I bought a 95 Cadillac Deville this past year from a friend. When I got the car I replaced the front brake pads right away. No problem, similar to other Chevy brakes with the 2 Allen wrench bolts to loosen.
Today I pulled the rear tire to replace the back pads as they've started to squeal. The lower caliper bolt is just a simple hex head, cake. The upper, I have no idea how to loosen it. It seems to have a rubber plug of some sort inserted into the middle and I have pulled on it as hard as I dare trying to pop it out without tearing it. I can't tell if it is an Allen wrench socket that is plugged or what. I see no other possible way to loosen the bolt. Anyone have any idea on this specific vehicle what more I have to do to get the caliper off?
- If you need clarification, ask it in the comment box above.
- Better answers use proper spelling and grammar.
- Provide details, support with references or personal experience.
Tell us some more! Your answer needs to include more details to help people.You can't post answers that contain an email address.Please enter a valid email address.The email address entered is already associated to an account.Login to postPlease use English characters only.
Tip: The max point reward for answering a question is 15.
You say pads, so I assume that you have rear disk brakes. The only special tool you will need is one to compress the rear calipers. Here is an image of the tool that is available at most all auto part stores.
no diagram need to bolts on the back side hole the caliper lossening both of these slide bolts out you will need a 6 inch c clamp and a 3/8 allen wrench, to take bolts out then be for removing the brake pads match up each pad, then take the c clamp and old brake pad a press in the caliper piston back repeat this process on replaceing the caliper and new pads. good luck.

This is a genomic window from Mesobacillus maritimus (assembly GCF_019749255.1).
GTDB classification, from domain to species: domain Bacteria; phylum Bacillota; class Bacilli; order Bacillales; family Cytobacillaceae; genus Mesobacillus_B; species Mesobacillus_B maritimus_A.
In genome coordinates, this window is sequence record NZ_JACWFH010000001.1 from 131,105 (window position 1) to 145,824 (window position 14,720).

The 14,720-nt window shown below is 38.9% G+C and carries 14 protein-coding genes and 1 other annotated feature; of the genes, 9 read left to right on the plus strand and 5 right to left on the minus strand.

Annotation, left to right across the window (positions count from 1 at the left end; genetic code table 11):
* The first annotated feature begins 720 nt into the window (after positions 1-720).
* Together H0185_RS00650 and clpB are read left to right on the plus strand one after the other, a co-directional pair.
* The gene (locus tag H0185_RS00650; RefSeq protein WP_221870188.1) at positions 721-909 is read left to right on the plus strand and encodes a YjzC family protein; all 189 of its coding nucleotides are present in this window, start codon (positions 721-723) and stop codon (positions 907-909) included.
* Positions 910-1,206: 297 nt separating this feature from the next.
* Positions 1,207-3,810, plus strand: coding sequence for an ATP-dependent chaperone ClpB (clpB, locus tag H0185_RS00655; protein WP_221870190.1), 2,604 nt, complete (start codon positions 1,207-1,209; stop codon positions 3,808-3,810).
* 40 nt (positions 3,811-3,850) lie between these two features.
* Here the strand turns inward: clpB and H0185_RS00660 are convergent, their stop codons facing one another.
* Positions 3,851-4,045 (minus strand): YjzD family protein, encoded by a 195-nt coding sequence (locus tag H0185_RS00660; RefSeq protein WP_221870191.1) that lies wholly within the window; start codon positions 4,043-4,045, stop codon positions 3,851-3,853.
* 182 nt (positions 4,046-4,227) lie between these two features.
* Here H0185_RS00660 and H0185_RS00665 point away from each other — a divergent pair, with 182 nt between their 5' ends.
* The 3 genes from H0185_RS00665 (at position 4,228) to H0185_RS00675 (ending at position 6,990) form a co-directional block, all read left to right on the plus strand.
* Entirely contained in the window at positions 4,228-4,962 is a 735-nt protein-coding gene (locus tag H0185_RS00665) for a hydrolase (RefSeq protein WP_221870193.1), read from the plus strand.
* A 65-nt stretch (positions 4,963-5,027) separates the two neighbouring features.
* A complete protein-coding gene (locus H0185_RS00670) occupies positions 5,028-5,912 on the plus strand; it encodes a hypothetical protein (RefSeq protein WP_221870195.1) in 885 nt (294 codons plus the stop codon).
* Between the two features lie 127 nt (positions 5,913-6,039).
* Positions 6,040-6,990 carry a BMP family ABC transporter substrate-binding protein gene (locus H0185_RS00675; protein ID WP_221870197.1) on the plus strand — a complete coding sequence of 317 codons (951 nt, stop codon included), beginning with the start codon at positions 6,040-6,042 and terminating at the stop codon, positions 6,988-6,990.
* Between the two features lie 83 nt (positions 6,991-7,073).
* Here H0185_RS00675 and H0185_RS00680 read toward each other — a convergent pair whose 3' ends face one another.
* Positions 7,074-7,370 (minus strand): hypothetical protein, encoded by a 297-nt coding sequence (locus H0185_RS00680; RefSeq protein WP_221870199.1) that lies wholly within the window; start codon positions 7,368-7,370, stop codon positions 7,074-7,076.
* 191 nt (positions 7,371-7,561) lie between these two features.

This should be typical of all rear disc brakes on Cadillacs. You will notice the top illustration is incorrect for rear disc brakes with integral park brake, but if you scroll down you'll see the correct application for your problem,
Front brakes on all modern cars are disc brakes. The front brakes generally provide 80% of the stopping power, and so tend to wear faster than the rear. Replacing them - pads, rotors and calipers - is quite simple once you understand the process, and can save you a great deal of money. These instructions will include a full front brake replacement. Also, having a service manual for your vehicle will save your sanity, as well as time and money. If you only need pads, or pads and rotors, but not calipers, skip the steps for replacing calipers. Repeat the steps below for each side of the car as necessary. Complete Directions
This is not to bad, remove the wheel,then remove the caliper by removing the two bolts on the back, next remove the caliper bracket by removing the two rear bolts that hold it to spindle, then slide rotor off, you may have to hit center area of rotor with a hammer to break it free,now use an old pad placed against the caliper piston and use a c clamp to push piston all the way in,next is to clean caliper braket where pads sit apply a little lube to help pads slide and then reverse directions to put back together, heres a couple of diagrams to help,hope this helps.
I just did the rear caliper on my '95 Deville Concours and found that the caliper would not rotate enough to slide it off the top bolt. My solution was to remove the parking brake cable bracket bolt behind the caliper. This gave me the ability to rotate the caliper enough to get the caliper off of the brake pads and slide the caliper towards the inside of the car.
you will need to remove the parking brake cable from the caliper then remove the lower slide pin bolt, flip the caliper up and pull out the old pads and install the new ones. You should get the rotors machined for the best braking performance or replace them.